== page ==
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Canadian tech CEO Forecasts updates to Taxation Programs will be well received

18 Oct 17
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Canadian technology leaders anticipate they will like the new way of passive investing Finance Minister Bill Morneau will unveil in an upgrade of the government’s small-business tax programs on Wednesday.

The beleaguered minister will make his next statement of the week on the way the Liberal government will respond to the outpouring of criticism because its small-business tax proposals have been released in July.

The Wednesday statement in New Brunswick will respond to concerns associated with the passive-investment conditions of the July package. On Thursday, the authorities will aim to address criticism that the changes could adversely affect the intergenerational transfers of family businesses. Changes associated with concerns from Canada’s tech industry with regard to venture capital are scheduled for Friday.

The Globe and Mail reported this week that the government is expected to set a maximum amount for how much passive investing could be run within a small business corporation, like a company purchasing shares in another company, before the proposed new tax regime would apply. The government has stated its aim is to make sure that incorporated small businesses aren’t utilised to create passive investments unrelated to the corporation. Business groups have cautioned that those investments could become regarding the business if they’re necessary during hard times. They also state the investments are an important source of retirement savings.

The government’s new proposal is aimed at striking a compromise and making it clearer that the changes are targeted at high-income Canadians.

John Reid, the chief executive of the Canadian Advanced Technology Alliance, said he’s received a briefing on the government’s revised strategy and forecasts the changes will be very well received in Canada’s tech community. He said this week’s changes will alleviate the controversy that the government has confronted over the taxation proposals.

“Despite how they’ve done it, they have really listened to the specific comments and opinions from the community and have addressed each and every stage,” he said. “Not that we are not going to disagree with a few of the changes that are likely to be rolled out, especially if caps are set for passive income — the way you devote that for retirement or anything — but I think today we have actually set the point that we could have more of a reasonable discussion amongst parties{}”

Mike Woollatt, CEO of the Canadian Venture Capital and Private Equity Association, hasn’t got a briefing on the new changes, but said he’s pleased that the government is planning a particular answer to concerns from the venture-capital community. Tech investors have said higher taxes on passive investment could imply entrepreneurs have less cash to invest in Canadian startup businesses.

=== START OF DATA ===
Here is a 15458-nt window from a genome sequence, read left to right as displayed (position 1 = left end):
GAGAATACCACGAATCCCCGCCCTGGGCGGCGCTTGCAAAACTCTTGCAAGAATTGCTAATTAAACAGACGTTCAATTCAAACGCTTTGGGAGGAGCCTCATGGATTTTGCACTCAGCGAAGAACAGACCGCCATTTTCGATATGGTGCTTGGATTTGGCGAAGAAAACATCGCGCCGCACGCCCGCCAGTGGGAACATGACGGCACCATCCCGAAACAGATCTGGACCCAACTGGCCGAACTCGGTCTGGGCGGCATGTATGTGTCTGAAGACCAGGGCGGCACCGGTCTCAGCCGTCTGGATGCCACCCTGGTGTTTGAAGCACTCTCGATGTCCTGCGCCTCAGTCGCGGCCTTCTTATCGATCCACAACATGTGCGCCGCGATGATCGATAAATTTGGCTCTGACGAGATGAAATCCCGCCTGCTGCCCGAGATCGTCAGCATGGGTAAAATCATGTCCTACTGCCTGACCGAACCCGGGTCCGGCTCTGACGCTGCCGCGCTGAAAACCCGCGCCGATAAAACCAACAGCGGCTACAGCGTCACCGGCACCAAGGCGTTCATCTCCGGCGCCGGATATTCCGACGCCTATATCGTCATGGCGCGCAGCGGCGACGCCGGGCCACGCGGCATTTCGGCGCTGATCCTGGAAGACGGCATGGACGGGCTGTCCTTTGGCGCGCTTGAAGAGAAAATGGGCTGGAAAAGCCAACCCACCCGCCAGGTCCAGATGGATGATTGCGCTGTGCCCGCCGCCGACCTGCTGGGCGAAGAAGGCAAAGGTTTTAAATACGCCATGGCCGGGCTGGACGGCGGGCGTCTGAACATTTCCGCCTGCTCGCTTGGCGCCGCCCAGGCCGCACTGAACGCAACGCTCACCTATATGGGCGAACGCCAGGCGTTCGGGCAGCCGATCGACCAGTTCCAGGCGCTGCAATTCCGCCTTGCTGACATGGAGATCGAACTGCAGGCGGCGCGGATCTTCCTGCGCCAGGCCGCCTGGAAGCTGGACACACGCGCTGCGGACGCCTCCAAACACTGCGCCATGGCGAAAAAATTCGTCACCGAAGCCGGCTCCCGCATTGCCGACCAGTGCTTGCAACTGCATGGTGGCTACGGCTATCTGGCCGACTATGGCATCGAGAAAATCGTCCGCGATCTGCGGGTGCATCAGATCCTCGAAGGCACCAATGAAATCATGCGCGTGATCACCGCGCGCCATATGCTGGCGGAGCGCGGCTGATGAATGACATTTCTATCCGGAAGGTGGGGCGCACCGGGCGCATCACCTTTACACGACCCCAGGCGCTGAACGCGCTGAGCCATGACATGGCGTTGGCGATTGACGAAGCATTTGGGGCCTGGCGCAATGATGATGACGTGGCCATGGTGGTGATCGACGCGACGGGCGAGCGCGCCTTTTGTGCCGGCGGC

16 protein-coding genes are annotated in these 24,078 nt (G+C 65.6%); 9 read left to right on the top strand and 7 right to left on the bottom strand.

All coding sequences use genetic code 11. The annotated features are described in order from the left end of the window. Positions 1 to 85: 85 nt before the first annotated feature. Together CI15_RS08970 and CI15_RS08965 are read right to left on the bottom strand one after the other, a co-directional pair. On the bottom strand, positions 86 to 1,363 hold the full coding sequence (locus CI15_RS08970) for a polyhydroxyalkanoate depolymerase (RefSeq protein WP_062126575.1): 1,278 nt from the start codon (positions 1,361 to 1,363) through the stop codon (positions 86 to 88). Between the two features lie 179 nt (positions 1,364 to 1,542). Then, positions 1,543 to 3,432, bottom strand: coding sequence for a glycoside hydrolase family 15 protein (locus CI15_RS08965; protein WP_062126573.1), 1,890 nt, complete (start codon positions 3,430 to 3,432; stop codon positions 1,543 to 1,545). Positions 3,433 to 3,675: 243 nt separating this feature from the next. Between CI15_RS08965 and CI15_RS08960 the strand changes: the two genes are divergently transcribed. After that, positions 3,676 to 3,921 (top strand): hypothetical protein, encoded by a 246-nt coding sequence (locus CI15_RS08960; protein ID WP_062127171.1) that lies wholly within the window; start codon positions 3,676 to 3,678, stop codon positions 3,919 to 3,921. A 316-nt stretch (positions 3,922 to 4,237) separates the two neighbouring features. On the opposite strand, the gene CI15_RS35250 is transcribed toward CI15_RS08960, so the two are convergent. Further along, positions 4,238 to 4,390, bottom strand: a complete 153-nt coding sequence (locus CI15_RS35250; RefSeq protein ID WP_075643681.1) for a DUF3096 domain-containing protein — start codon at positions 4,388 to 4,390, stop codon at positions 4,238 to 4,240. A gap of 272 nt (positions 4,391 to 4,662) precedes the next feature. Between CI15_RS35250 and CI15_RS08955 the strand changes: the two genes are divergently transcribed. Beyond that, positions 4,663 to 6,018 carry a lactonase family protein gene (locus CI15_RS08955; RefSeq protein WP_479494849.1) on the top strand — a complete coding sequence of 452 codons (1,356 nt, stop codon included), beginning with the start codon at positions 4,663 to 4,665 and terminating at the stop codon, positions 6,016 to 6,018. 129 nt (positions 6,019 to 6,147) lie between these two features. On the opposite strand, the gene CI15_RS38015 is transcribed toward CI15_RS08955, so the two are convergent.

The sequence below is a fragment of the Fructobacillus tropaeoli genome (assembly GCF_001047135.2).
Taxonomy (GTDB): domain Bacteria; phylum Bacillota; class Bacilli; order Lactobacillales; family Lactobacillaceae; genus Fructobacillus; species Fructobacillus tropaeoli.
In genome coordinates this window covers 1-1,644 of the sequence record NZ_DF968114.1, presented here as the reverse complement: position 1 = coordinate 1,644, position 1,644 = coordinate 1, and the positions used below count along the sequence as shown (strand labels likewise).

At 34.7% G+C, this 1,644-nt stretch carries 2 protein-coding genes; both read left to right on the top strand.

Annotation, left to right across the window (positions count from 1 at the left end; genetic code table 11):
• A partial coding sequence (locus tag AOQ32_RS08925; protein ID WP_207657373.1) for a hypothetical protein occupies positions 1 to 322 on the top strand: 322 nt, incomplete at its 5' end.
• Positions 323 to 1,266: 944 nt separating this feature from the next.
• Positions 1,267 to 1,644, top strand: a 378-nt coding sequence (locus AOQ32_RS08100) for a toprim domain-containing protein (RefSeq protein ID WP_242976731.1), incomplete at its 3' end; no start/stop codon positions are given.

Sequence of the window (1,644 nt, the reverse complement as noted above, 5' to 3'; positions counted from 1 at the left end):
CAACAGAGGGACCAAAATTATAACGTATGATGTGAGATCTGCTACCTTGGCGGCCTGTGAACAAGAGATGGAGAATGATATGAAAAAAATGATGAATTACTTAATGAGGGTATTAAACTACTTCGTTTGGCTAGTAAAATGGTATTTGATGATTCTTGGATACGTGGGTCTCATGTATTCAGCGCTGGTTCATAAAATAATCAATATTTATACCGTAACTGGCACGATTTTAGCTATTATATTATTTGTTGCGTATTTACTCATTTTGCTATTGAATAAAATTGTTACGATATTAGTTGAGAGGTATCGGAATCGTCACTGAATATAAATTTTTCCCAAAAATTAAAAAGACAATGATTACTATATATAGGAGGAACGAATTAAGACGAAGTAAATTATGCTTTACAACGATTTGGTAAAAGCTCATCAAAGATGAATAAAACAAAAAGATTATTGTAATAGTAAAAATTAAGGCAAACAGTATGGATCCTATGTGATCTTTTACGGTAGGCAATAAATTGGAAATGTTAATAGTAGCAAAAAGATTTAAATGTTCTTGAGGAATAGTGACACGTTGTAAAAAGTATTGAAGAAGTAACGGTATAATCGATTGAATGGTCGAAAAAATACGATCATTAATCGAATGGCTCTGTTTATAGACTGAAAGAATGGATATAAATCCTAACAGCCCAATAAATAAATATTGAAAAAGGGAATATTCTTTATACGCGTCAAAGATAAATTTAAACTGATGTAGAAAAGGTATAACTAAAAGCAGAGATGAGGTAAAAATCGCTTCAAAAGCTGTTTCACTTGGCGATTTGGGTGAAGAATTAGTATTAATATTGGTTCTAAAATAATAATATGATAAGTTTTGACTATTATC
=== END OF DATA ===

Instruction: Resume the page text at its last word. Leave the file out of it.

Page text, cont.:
Mr. Woollatt said he’ll be watching the details which are unveiled on allowable passive investing, which he included may still be a source of concern when the cap is set too low.

“We have been working really well together, so we’re hoping that they heard us loud and clear,” he said. “Like all tax policy, there is always unintended consequences.”

The government’s strategy to roll out its statements throughout the week — the Business Development Bank of Canada’s small-business week — got off to a rough start on Monday. Prime Minister Justin Trudeau joined Mr. Morneau to get a news conference in Stouffville, Ont., to make a surprise announcement that the Liberals would lessen the small-business tax rate from 10.5 per cent to 9 percent by 2019.

But, Mr. Trudeau received widespread criticism from political columnists and opposition MPs for initially refusing to allow journalists to ask Mr. Morneau questions, telling reporters they ought to speak to him because “you get an opportunity to speak to the Prime Minister.” Along with handling the taxation issue, Mr. Morneau is also on the defensive after The Globe reported that, unlike Mr. Trudeau, he hasn’t put his personal wealth in a blind trust.

Mr. Morneau has stated he followed all the advice he received from national Conflict of Interest and Ethics Commissioner Mary Dawson.

During a meeting in late September with The Globe’s editorial board, Mr. Morneau said the government’s passive-investment modifications are aimed at encouraging small business owners to place “dead money” sitting in corporate structures back to the Canadian market.

“We’ve got hundreds of billions of dollars sitting on the sidelines,” he said. “The amount that gets parked annually is between $25-billion and $30-billion. … So from my standpoint, we have got this rising tax unfairness, one that has only been around for a relatively brief time period, that is by definition likely to increase the inequality between people who could have a Canadian-controlled private company and people that can not.”

Courtesy: The Globe And Mail

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